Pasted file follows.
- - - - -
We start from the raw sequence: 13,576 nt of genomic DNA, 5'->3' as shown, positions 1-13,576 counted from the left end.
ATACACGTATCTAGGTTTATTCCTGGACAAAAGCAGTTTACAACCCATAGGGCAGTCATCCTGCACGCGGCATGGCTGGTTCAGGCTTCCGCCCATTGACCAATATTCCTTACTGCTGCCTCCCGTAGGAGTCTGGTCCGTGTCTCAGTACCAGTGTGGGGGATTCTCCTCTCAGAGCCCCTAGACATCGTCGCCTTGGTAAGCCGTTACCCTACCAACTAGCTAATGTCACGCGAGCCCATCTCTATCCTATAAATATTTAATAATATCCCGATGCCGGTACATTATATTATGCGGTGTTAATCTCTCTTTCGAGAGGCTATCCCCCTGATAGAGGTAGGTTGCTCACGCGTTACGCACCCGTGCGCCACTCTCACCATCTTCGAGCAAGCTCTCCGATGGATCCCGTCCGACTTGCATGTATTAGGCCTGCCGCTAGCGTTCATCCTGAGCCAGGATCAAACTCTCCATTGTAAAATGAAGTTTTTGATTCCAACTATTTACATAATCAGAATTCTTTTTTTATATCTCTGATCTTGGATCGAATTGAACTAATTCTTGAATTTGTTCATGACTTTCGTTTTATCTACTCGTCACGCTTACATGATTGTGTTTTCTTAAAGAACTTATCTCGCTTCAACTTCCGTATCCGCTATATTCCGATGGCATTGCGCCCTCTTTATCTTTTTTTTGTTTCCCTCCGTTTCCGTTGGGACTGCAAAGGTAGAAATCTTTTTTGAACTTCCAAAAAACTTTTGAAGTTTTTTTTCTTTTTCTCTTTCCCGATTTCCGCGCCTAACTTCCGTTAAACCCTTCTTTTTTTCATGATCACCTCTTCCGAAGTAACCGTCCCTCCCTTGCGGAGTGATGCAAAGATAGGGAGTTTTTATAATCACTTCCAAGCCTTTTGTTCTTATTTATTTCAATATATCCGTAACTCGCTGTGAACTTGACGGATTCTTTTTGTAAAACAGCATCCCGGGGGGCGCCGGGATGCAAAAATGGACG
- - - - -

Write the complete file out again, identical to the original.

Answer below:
We start from the raw sequence: 13,576 nt of genomic DNA, 5'->3' as shown, positions 1-13,576 counted from the left end.
ATACACGTATCTAGGTTTATTCCTGGACAAAAGCAGTTTACAACCCATAGGGCAGTCATCCTGCACGCGGCATGGCTGGTTCAGGCTTCCGCCCATTGACCAATATTCCTTACTGCTGCCTCCCGTAGGAGTCTGGTCCGTGTCTCAGTACCAGTGTGGGGGATTCTCCTCTCAGAGCCCCTAGACATCGTCGCCTTGGTAAGCCGTTACCCTACCAACTAGCTAATGTCACGCGAGCCCATCTCTATCCTATAAATATTTAATAATATCCCGATGCCGGTACATTATATTATGCGGTGTTAATCTCTCTTTCGAGAGGCTATCCCCCTGATAGAGGTAGGTTGCTCACGCGTTACGCACCCGTGCGCCACTCTCACCATCTTCGAGCAAGCTCTCCGATGGATCCCGTCCGACTTGCATGTATTAGGCCTGCCGCTAGCGTTCATCCTGAGCCAGGATCAAACTCTCCATTGTAAAATGAAGTTTTTGATTCCAACTATTTACATAATCAGAATTCTTTTTTTATATCTCTGATCTTGGATCGAATTGAACTAATTCTTGAATTTGTTCATGACTTTCGTTTTATCTACTCGTCACGCTTACATGATTGTGTTTTCTTAAAGAACTTATCTCGCTTCAACTTCCGTATCCGCTATATTCCGATGGCATTGCGCCCTCTTTATCTTTTTTTTGTTTCCCTCCGTTTCCGTTGGGACTGCAAAGGTAGAAATCTTTTTTGAACTTCCAAAAAACTTTTGAAGTTTTTTTTCTTTTTCTCTTTCCCGATTTCCGCGCCTAACTTCCGTTAAACCCTTCTTTTTTTCATGATCACCTCTTCCGAAGTAACCGTCCCTCCCTTGCGGAGTGATGCAAAGATAGGGAGTTTTTATAATCACTTCCAAGCCTTTTGTTCTTATTTATTTCAATATATCCGTAACTCGCTGTGAACTTGACGGATTCTTTTTGTAAAACAGCATCCCGGGGGGCGCCGGGATGCAAAAATGGACG